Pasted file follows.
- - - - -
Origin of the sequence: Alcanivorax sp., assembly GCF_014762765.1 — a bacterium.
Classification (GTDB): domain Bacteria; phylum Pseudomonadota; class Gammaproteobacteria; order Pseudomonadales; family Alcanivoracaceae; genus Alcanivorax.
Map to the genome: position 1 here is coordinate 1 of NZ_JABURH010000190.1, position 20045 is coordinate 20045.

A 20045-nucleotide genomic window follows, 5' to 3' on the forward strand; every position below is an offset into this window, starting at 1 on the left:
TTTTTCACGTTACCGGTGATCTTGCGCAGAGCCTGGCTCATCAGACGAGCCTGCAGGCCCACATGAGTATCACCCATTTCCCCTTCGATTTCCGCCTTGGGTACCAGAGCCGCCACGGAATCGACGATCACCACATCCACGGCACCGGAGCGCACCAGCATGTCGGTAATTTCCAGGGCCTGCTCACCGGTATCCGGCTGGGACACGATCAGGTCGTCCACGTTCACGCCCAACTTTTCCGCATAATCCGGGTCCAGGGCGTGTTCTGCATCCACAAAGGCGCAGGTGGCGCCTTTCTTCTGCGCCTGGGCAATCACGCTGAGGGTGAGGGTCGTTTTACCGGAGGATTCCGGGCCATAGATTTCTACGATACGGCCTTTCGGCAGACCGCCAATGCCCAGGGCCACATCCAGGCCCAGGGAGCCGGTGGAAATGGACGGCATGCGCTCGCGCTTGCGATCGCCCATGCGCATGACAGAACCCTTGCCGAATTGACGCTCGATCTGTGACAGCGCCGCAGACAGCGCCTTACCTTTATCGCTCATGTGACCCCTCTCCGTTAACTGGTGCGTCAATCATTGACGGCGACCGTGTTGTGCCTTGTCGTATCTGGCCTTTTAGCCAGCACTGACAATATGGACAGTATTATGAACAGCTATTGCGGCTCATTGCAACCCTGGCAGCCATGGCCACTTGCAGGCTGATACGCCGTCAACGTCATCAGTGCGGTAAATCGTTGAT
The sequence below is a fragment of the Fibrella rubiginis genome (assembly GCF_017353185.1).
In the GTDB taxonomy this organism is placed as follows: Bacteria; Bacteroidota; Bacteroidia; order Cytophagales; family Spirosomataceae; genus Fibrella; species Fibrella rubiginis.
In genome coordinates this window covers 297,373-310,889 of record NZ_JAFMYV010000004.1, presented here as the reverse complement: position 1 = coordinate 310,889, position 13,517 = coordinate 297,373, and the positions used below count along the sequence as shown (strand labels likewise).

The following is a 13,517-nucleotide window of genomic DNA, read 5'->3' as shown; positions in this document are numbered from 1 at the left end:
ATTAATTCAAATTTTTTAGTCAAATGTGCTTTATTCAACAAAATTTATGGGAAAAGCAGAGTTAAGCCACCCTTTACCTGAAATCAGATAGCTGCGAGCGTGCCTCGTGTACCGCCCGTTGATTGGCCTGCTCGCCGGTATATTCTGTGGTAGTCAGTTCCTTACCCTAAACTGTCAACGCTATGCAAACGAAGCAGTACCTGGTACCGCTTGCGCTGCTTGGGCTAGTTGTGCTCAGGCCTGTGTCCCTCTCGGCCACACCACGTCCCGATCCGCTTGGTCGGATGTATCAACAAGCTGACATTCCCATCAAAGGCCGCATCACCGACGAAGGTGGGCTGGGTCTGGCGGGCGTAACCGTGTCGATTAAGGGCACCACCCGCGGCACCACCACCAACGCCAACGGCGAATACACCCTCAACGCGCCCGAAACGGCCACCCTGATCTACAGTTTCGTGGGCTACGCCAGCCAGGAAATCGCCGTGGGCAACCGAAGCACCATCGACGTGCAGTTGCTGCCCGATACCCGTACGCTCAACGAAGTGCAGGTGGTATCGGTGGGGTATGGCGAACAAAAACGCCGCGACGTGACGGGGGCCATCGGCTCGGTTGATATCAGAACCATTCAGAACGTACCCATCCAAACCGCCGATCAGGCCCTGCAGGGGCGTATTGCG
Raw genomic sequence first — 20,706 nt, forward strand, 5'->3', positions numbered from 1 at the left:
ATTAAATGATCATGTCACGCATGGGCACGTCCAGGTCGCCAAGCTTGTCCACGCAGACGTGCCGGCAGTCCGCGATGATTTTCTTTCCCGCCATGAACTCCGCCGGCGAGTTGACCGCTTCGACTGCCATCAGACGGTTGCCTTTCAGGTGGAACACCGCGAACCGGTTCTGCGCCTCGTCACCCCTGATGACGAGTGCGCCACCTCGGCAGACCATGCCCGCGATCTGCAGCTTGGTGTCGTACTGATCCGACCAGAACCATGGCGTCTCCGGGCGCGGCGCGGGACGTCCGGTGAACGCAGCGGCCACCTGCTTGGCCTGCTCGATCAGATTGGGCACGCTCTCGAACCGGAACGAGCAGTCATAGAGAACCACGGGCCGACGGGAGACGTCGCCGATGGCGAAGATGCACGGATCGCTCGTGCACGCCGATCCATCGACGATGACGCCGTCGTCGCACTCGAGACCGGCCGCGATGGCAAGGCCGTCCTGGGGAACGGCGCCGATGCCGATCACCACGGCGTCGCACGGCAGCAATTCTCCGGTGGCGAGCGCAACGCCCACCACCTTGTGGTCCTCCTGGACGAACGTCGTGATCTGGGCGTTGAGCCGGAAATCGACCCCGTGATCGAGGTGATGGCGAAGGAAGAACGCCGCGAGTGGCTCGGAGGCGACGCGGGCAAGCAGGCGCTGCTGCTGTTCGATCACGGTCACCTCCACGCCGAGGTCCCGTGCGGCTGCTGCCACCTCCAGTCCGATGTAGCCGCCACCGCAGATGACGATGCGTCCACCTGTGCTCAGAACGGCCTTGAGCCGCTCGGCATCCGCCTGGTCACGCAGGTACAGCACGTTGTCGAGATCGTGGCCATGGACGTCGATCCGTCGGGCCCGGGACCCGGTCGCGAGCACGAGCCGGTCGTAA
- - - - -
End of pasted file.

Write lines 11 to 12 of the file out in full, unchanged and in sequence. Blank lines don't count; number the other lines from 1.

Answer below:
Raw genomic sequence first — 20,706 nt, forward strand, 5'->3', positions numbered from 1 at the left:
ATTAAATGATCATGTCACGCATGGGCACGTCCAGGTCGCCAAGCTTGTCCACGCAGACGTGCCGGCAGTCCGCGATGATTTTCTTTCCCGCCATGAACTCCGCCGGCGAGTTGACCGCTTCGACTGCCATCAGACGGTTGCCTTTCAGGTGGAACACCGCGAACCGGTTCTGCGCCTCGTCACCCCTGATGACGAGTGCGCCACCTCGGCAGACCATGCCCGCGATCTGCAGCTTGGTGTCGTACTGATCCGACCAGAACCATGGCGTCTCCGGGCGCGGCGCGGGACGTCCGGTGAACGCAGCGGCCACCTGCTTGGCCTGCTCGATCAGATTGGGCACGCTCTCGAACCGGAACGAGCAGTCATAGAGAACCACGGGCCGACGGGAGACGTCGCCGATGGCGAAGATGCACGGATCGCTCGTGCACGCCGATCCATCGACGATGACGCCGTCGTCGCACTCGAGACCGGCCGCGATGGCAAGGCCGTCCTGGGGAACGGCGCCGATGCCGATCACCACGGCGTCGCACGGCAGCAATTCTCCGGTGGCGAGCGCAACGCCCACCACCTTGTGGTCCTCCTGGACGAACGTCGTGATCTGGGCGTTGAGCCGGAAATCGACCCCGTGATCGAGGTGATGGCGAAGGAAGAACGCCGCGAGTGGCTCGGAGGCGACGCGGGCAAGCAGGCGCTGCTGCTGTTCGATCACGGTCACCTCCACGCCGAGGTCCCGTGCGGCTGCTGCCACCTCCAGTCCGATGTAGCCGCCACCGCAGATGACGATGCGTCCACCTGTGCTCAGAACGGCCTTGAGCCGCTCGGCATCCGCCTGGTCACGCAGGTACAGCACGTTGTCGAGATCGTGGCCATGGACGTCGATCCGTCGGGCCCGGGACCCGGTCGCGAGCACGAGCCGGTCGTAA